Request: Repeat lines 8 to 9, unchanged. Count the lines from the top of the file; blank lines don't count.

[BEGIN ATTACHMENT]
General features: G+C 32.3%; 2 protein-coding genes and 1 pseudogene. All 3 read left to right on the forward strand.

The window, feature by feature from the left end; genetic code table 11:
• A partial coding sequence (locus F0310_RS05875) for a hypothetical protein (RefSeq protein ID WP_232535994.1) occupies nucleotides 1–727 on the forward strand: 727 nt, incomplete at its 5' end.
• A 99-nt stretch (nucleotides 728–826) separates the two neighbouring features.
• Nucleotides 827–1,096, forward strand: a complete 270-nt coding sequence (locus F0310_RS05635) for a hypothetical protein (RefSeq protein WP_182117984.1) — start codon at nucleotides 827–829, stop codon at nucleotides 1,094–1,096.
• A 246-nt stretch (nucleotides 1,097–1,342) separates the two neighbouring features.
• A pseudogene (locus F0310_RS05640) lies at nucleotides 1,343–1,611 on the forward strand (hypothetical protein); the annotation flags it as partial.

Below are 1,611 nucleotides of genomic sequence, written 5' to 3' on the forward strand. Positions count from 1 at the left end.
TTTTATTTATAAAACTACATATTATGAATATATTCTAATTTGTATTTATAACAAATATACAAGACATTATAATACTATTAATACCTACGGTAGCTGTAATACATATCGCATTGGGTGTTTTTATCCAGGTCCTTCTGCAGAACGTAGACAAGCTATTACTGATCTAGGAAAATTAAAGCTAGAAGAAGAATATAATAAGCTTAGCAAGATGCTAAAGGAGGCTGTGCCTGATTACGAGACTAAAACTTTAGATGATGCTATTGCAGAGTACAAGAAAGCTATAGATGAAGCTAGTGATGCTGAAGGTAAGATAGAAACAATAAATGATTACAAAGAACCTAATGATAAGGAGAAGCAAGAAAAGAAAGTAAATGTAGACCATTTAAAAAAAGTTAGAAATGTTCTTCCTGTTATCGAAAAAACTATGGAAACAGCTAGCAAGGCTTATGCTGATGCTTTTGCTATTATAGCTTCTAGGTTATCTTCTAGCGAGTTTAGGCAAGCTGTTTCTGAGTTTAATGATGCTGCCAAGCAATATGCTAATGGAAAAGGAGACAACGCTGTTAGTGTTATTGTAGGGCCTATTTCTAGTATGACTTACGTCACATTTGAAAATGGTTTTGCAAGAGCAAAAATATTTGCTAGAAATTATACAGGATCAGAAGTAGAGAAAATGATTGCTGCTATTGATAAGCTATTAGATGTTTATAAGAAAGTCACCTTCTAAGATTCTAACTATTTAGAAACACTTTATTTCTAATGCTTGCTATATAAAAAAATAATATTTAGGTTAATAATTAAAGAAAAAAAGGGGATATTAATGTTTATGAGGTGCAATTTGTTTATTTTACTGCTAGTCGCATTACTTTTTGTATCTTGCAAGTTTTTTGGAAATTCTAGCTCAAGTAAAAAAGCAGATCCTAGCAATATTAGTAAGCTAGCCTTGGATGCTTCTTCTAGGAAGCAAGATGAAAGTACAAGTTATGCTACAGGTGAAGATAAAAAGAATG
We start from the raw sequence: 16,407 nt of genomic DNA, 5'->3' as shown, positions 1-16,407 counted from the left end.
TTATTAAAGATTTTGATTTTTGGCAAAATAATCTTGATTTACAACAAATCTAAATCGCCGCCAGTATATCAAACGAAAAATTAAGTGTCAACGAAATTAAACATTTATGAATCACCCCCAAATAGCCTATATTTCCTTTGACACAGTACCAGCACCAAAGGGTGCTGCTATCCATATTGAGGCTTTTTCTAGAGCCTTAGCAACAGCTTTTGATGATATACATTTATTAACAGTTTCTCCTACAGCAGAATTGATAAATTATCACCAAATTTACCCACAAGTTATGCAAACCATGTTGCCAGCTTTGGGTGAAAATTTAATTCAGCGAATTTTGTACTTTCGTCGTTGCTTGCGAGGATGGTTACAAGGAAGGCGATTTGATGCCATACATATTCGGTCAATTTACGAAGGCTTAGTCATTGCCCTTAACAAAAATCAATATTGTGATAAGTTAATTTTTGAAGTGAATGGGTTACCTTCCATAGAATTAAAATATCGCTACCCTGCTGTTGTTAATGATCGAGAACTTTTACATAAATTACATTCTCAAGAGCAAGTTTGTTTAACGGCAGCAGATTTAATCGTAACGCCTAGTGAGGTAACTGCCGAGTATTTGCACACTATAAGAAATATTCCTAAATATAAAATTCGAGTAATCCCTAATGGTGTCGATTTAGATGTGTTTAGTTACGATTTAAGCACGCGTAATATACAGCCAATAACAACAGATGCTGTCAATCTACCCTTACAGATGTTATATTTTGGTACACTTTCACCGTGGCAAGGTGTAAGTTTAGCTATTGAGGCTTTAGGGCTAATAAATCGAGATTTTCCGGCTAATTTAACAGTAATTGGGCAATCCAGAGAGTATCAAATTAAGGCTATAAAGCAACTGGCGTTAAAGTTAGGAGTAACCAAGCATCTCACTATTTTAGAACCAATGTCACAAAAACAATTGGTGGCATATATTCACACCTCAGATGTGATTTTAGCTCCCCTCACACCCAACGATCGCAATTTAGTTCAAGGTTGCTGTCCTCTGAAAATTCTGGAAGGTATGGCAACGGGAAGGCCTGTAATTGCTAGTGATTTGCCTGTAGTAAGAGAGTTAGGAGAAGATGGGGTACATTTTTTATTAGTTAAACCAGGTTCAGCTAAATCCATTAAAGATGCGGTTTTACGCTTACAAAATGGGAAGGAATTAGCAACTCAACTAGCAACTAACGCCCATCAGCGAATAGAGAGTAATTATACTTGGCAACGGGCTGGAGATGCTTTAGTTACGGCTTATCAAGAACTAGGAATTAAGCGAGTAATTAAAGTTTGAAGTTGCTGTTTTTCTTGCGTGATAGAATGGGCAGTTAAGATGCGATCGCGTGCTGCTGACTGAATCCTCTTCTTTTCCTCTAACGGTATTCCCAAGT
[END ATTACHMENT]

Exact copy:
Below are 1,611 nucleotides of genomic sequence, written 5' to 3' on the forward strand. Positions count from 1 at the left end.
TTTTATTTATAAAACTACATATTATGAATATATTCTAATTTGTATTTATAACAAATATACAAGACATTATAATACTATTAATACCTACGGTAGCTGTAATACATATCGCATTGGGTGTTTTTATCCAGGTCCTTCTGCAGAACGTAGACAAGCTATTACTGATCTAGGAAAATTAAAGCTAGAAGAAGAATATAATAAGCTTAGCAAGATGCTAAAGGAGGCTGTGCCTGATTACGAGACTAAAACTTTAGATGATGCTATTGCAGAGTACAAGAAAGCTATAGATGAAGCTAGTGATGCTGAAGGTAAGATAGAAACAATAAATGATTACAAAGAACCTAATGATAAGGAGAAGCAAGAAAAGAAAGTAAATGTAGACCATTTAAAAAAAGTTAGAAATGTTCTTCCTGTTATCGAAAAAACTATGGAAACAGCTAGCAAGGCTTATGCTGATGCTTTTGCTATTATAGCTTCTAGGTTATCTTCTAGCGAGTTTAGGCAAGCTGTTTCTGAGTTTAATGATGCTGCCAAGCAATATGCTAATGGAAAAGGAGACAACGCTGTTAGTGTTATTGTAGGGCCTATTTCTAGTATGACTTACGTCACATTTGAAAATGGTTTTGCAAGAGCAAAAATATTTGCTAGAAATTATACAGGATCAGAAGTAGAGAAAATGATTGCTGCTATTGATAAGCTATTAGATGTTTATAAGAAAGTCACCTTCTAAGATTCTAACTATTTAGAAACACTTTATTTCTAATGCTTGCTATATAAAAAAATAATATTTAGGTTAATAATTAAAGAAAAAAAGGGGATATTAATGTTTATGAGGTGCAATTTGTTTATTTTACTGCTAGTCGCATTACTTTTTGTATCTTGCAAGTTTTTTGGAAATTCTAGCTCAAGTAAAAAAGCAGATCCTAGCAATATTAGTAAGCTAGCCTTGGATGCTTCTTCTAGGAAGCAAGATGAAAGTACAAGTTATGCTACAGGTGAAGATAAAAAGAATG